I have read on the advantages of using character-level language models over word-level ones. In particular, you don't have to deal with the problem of out of vocabulary (OOV) words, since characters can generate any word as long as your vocabulary encompasses all the characters required for your task. But in this case, what do you do with OOV characters?
I'm training a simple char-RNN for text generation using tensorflow. My training set is in English, thus, I just chose the set of characters 'printable' from the python 'string' module as my vocabulary. Each character is mapped to an index and an embedding layer learns the representations of each character. This is mostly fine, however, some rare words appear with non-English accents, resulting in OOV characters, such as "é" or "ö". Also, even if I delete these instances from my training set, I would like my application to be robust such that if I later include an OOV character as a seed text to generate new text it won't break. So, even if I were to read the whole corpus once at the start to find all possible characters during training, what would I do if the model is given an OOV character for inference later?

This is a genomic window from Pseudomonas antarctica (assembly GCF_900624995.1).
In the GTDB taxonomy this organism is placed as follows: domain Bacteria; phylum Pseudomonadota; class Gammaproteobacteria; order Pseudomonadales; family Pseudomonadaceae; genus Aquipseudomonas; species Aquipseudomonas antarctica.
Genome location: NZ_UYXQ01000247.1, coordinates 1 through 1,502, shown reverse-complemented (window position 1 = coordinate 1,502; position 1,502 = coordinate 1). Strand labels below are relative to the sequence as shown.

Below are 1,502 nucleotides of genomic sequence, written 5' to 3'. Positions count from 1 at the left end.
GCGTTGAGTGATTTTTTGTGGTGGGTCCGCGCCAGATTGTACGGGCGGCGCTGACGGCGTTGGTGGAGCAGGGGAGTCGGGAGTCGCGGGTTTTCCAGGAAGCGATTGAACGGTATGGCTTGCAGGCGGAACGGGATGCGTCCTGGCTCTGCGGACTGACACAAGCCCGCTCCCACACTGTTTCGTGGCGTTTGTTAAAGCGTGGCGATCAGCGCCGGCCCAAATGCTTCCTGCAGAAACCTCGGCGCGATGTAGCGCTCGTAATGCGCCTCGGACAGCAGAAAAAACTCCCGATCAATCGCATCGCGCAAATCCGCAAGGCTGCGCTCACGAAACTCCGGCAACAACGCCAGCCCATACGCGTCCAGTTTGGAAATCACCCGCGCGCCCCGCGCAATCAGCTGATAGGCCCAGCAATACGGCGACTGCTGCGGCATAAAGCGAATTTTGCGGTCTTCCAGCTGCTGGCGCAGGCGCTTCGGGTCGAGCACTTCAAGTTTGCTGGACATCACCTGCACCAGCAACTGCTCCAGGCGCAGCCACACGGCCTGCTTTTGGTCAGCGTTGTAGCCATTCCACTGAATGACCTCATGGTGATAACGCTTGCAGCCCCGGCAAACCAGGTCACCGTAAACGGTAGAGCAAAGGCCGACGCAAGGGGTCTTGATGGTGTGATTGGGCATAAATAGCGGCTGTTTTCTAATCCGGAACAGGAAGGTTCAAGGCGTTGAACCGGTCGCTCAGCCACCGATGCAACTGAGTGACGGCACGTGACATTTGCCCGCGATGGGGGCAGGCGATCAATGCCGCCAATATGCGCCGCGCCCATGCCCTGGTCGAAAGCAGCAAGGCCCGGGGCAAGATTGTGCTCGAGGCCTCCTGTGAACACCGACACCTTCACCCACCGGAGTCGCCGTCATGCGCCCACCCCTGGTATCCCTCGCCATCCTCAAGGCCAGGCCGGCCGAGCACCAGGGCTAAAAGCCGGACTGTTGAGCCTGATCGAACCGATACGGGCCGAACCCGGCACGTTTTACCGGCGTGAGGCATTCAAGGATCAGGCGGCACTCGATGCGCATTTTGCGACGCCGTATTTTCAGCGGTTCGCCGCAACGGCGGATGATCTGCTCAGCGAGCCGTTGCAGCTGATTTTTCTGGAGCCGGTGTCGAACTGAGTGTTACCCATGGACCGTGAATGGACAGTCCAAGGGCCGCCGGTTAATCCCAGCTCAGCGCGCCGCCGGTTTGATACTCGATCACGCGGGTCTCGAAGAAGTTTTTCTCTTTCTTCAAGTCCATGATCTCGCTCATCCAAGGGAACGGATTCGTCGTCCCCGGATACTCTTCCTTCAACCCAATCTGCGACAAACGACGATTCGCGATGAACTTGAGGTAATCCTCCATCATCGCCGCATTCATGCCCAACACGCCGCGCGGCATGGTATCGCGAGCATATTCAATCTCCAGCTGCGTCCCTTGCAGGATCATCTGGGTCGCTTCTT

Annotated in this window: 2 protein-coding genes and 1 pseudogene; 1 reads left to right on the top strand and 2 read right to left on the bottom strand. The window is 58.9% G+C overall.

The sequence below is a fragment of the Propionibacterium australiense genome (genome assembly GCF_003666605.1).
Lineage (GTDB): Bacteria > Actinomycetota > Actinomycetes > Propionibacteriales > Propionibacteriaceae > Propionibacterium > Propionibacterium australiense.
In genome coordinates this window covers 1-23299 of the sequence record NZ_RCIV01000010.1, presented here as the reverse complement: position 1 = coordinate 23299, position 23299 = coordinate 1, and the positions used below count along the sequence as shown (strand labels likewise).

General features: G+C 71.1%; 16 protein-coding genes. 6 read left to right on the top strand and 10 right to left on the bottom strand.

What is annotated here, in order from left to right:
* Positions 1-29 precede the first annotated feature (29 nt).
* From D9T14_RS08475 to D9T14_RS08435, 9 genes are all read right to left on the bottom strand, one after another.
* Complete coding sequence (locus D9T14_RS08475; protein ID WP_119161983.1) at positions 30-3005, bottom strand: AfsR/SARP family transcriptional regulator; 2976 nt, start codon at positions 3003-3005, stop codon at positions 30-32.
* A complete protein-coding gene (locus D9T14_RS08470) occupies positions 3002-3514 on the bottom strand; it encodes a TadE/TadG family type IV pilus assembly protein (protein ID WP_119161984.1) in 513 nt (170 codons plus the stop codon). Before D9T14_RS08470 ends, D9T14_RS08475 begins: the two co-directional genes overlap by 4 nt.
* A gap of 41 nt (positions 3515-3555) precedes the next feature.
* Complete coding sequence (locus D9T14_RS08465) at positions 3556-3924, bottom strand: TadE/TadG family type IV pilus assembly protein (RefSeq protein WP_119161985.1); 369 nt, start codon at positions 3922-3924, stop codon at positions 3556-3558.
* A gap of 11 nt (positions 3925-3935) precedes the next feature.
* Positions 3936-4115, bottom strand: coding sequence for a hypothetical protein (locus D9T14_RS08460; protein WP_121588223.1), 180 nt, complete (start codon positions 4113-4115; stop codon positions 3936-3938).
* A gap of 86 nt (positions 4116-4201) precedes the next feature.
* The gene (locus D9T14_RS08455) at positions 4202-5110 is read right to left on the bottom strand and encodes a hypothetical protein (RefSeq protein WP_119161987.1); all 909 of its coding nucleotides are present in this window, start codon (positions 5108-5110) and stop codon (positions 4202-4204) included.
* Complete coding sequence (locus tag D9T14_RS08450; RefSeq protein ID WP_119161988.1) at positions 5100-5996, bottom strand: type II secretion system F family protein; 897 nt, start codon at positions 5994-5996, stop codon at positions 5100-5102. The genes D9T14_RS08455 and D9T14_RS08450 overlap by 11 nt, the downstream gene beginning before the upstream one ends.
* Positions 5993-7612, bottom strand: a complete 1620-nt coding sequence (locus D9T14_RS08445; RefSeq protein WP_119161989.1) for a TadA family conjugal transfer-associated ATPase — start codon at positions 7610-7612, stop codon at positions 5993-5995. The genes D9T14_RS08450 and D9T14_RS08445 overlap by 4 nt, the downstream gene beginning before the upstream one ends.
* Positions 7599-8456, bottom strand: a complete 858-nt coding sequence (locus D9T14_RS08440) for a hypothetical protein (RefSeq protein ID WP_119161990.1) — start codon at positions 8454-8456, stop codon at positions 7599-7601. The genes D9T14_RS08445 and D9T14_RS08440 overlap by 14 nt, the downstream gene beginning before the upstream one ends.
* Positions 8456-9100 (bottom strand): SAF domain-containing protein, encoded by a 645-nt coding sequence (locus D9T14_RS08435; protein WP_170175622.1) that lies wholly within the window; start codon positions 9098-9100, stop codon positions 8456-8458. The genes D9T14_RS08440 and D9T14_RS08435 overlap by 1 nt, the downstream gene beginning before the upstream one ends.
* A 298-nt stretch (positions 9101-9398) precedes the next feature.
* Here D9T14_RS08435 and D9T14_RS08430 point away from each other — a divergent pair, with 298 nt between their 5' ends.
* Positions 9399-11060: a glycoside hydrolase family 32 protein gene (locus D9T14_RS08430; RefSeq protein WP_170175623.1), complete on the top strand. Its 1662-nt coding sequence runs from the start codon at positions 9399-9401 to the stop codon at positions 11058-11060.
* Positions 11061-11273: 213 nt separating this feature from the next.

What's the best practice to deal with OOV characters in this case? Map to an 'unknown' character index? Replace with a blank space? It is implied that these characters are rare and I don't know a prior how many of them there are, otherwise I would just include them all in the vocabulary from the start.